Dupin uses indirection to trick the Minister, who was himself a master of indirection. Dupin bests his rival.
The narrator of "The Purloined Letter" is unclear why Dupin replaced the letter, rather than just stealing it. Dupin explains that the Minister is a bold man with a lot of support around him, so he may have killed him if he learned the truth. Also, Dupin is eager to get revenge for the royal lady, by transferring the political power to her – this can only be done if the Minister is unaware that he no longer possesses it. Dupin comments that it’s a popular view to think that it is easy to fall into moral ruin, but he has no pity for the fallen.
Dupin’s motivations come into focus in this part. His goal is not so much justice as it is a quest for revenge and success. It is difficult to sort him into a category of good or bad. His morality seems to follow his analytical mind, he favors sense and rationality but also his emotions.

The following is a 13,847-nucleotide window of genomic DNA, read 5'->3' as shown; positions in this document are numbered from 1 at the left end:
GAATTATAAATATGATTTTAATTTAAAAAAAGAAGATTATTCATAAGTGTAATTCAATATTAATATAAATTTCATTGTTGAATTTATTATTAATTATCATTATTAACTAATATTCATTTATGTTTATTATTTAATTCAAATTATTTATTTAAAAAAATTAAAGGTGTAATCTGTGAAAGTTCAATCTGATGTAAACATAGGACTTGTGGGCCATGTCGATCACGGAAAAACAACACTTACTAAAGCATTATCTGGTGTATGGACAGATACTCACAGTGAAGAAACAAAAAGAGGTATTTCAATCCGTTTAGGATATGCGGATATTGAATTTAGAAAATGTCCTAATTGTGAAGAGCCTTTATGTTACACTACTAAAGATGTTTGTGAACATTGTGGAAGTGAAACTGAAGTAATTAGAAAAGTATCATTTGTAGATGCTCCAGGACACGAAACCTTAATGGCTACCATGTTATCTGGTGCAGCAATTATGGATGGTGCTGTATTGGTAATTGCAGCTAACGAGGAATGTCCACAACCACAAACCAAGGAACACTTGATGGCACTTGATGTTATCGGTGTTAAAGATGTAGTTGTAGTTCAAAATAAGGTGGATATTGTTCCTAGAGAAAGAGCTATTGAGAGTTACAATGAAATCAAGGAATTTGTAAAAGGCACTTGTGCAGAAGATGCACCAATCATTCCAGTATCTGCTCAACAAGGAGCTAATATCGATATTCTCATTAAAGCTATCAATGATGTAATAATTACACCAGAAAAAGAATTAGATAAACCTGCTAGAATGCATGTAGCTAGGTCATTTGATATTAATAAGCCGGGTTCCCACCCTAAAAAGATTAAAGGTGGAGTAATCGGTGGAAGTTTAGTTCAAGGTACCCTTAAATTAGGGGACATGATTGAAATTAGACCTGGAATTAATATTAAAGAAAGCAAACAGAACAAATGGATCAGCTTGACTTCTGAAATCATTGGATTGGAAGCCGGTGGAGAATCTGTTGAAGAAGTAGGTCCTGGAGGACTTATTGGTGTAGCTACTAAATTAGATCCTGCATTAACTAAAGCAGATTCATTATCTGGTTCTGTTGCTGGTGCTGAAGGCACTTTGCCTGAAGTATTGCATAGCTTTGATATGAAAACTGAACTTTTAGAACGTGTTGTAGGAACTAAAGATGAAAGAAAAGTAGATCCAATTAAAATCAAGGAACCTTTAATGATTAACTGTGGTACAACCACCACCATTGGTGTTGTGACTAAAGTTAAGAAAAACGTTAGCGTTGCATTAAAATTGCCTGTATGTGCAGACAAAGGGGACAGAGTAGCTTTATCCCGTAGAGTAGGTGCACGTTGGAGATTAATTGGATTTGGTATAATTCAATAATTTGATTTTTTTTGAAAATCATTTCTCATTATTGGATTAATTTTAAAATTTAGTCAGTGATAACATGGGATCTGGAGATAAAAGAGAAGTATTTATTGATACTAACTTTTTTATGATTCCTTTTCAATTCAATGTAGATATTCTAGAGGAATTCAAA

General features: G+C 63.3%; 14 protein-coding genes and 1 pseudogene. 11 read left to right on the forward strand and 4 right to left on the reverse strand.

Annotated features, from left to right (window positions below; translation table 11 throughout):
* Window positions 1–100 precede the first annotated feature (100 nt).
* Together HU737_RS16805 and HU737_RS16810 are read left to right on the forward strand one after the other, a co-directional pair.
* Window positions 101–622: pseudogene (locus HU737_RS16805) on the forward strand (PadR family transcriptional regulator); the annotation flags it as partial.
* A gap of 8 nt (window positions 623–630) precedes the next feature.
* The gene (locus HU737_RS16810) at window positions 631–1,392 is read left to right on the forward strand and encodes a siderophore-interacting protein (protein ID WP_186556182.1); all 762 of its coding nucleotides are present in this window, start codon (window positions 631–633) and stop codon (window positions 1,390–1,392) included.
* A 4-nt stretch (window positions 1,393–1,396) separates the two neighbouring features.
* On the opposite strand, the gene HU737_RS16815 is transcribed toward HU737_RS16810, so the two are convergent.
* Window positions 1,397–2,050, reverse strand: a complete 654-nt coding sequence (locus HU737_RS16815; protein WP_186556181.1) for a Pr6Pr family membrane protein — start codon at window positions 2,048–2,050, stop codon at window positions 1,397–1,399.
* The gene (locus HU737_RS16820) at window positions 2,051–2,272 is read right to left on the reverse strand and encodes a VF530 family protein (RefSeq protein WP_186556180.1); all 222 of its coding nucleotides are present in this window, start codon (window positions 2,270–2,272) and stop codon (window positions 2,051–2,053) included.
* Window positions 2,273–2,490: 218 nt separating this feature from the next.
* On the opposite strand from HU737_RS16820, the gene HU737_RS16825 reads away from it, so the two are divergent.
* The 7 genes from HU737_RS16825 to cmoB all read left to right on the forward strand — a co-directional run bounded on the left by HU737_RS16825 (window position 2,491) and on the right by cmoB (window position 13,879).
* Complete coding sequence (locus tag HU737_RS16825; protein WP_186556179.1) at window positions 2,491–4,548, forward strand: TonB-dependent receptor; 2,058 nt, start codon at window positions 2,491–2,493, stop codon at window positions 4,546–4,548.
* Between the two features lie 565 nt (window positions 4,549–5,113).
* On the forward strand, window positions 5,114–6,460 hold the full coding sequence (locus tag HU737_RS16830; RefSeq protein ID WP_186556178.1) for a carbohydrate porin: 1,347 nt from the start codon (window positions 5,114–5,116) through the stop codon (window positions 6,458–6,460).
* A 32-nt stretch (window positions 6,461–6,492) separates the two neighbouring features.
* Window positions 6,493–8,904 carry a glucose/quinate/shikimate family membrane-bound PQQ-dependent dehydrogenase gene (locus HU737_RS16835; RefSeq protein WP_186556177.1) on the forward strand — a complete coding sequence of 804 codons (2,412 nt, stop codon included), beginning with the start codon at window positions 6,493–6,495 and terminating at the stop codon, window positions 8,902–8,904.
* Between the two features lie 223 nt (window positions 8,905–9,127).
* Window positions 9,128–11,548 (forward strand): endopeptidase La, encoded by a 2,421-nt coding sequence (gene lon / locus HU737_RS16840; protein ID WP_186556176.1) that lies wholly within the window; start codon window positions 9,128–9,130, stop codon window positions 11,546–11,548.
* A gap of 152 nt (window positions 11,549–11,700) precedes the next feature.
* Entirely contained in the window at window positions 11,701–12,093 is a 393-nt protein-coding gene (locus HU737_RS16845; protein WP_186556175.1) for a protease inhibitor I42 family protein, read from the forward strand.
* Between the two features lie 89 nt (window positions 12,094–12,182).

Dupin is, however, curious to know how the Minister will react to the replacement letter, which he filled with a message. He explains now that the minister once personally wronged him and he had warned him at the time that he would remember it. So, wanting to give the minister a clue as to his identity, he wrote a single phrase on the letter, “Un dessein si funeste, S'il n'est digne d'Atree, est digne de Thyeste,” which translates to “So baneful a scheme, if not worthy of Atreus, is worthy of Thyestes.” This is from a story by Crebillon about a pair of brothers, who both wrong each other.
Dupin at first appears like an unbeatable detective, looking out for the justice of the city and enjoying the logic puzzle of the crime scene, but now he appears to have a bias too. His personal history is tied up in this crime. In the note Dupin leaves is a reminder that Dupin is a mathematician and a poet. This final act shows his poetic side – he solves the crime with style and, in his note, places himself in a club of literary of characters.